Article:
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Green energy is not necessarily green

The Statesman, New Delhi, 10th May, 2013

The Centre for Science and Environment (CSE) at a conference on 'Green Norms for Green Energy', organised today, brought together different stakeholders to discuss environmental impacts of these sectors and modes of monitoring and regulating them. It focused on the wind and small hydro sectors.
 The conference shattered a lot of myths about the renewable energy sector. The lesser-acknowledged environmental impacts of the sector, CSE says are environmental and social impact assessment for both small, hydro and wind power projects.
 “Green energy” is not necessarily green, and small hydro power is not really for small people with small needs, said Ms Sunita Narain, director general, Centre for Science and Environment (CSE).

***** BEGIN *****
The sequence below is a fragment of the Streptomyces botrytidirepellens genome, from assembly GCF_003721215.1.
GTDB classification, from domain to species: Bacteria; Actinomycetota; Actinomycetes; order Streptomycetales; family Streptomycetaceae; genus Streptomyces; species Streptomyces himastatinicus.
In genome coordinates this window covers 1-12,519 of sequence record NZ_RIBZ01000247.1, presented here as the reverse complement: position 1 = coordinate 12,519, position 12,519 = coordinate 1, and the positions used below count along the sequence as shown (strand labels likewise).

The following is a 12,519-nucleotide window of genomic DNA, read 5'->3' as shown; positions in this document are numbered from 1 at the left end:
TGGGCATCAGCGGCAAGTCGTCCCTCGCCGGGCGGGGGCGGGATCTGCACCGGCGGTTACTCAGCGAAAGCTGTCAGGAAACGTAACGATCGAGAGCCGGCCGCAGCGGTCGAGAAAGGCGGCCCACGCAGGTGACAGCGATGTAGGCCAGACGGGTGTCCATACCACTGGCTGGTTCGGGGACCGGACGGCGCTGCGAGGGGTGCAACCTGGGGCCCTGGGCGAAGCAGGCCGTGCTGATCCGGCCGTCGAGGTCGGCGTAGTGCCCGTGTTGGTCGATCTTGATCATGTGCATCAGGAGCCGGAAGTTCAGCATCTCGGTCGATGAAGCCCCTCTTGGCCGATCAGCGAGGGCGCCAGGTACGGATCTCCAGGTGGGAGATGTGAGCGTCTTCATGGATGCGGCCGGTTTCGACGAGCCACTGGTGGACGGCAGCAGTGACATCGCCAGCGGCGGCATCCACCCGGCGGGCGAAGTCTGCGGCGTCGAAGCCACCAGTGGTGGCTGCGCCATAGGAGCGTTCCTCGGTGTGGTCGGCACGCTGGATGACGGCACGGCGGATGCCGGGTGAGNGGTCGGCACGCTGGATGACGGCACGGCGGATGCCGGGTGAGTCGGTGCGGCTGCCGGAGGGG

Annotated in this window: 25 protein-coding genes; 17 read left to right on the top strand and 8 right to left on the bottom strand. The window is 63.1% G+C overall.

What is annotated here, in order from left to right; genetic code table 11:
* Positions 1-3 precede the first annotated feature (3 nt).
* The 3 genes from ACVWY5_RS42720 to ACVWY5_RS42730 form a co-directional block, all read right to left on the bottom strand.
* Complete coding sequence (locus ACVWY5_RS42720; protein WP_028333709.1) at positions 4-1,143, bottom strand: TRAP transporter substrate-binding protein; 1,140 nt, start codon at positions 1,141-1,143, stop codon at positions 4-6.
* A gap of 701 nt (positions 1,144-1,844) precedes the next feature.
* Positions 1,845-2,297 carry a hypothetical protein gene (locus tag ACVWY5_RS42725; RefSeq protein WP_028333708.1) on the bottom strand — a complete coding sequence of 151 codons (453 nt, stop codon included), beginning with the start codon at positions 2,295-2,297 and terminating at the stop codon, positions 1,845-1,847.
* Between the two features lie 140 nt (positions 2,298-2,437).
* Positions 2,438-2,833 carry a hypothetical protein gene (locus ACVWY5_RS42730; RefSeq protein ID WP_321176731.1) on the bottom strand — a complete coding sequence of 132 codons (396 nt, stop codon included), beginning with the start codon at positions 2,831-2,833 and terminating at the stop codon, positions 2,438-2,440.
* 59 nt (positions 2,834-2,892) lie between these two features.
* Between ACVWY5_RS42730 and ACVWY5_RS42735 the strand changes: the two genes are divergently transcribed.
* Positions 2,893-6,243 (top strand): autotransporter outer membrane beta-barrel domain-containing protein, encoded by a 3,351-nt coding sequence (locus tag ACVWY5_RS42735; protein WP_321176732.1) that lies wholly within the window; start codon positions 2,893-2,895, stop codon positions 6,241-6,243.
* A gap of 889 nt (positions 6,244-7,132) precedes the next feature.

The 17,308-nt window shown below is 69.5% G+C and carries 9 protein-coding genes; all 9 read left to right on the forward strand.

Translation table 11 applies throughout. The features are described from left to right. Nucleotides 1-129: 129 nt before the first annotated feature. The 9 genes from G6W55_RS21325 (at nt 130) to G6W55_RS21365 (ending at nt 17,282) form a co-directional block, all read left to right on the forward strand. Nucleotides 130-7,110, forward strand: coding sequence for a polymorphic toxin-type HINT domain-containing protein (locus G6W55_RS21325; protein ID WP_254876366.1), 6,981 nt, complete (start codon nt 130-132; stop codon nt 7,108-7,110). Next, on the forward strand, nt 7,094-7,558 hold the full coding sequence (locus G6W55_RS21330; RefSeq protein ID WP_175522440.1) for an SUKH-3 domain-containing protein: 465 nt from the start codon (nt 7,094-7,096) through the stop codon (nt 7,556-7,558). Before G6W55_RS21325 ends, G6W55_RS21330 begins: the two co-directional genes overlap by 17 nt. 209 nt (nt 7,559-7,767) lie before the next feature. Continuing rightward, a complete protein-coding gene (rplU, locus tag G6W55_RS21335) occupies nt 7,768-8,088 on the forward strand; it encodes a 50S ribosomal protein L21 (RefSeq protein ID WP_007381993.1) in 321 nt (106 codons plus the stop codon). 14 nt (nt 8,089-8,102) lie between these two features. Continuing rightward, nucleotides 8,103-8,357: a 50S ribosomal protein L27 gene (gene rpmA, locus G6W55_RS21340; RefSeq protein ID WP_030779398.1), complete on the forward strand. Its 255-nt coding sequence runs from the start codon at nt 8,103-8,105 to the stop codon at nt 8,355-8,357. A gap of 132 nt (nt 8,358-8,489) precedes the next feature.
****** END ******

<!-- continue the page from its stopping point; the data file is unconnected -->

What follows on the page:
Speaking on the occasion, CSE deputy director general, Mr Chandra Bhushan, pointed out that renewable energy projects can be resource-intensive-1 megawatt (MW) of solar power needs 2.5-3 hectares (ha) of land. This raises concerns of land acquisition, impact on local ecology if the land area is large and in eco-sensitive areas, and issues of waste disposal. With the 23 per cent annual growth rate since March 2002, grid-connected renewable energy has substantial potential of affecting environment.
 Referring to the scale of small hydro power (SHP) sector, Ms Narain said: “On an average, Rs 150 crore is disbursed towards SHP subsidy and in 2012-13, 14 per cent of the Union ministry of new and renewable energy (MNRE) budget allocation went to SHP capital subsidy.”
 Ms Narain also highlighted the plight of the Ganga -- 70 hydropower projects with a capacity of 9,580.3 MW have “affected” 60-80 per cent of the river, without taking into consideration the river’s ecological flow (e-flow).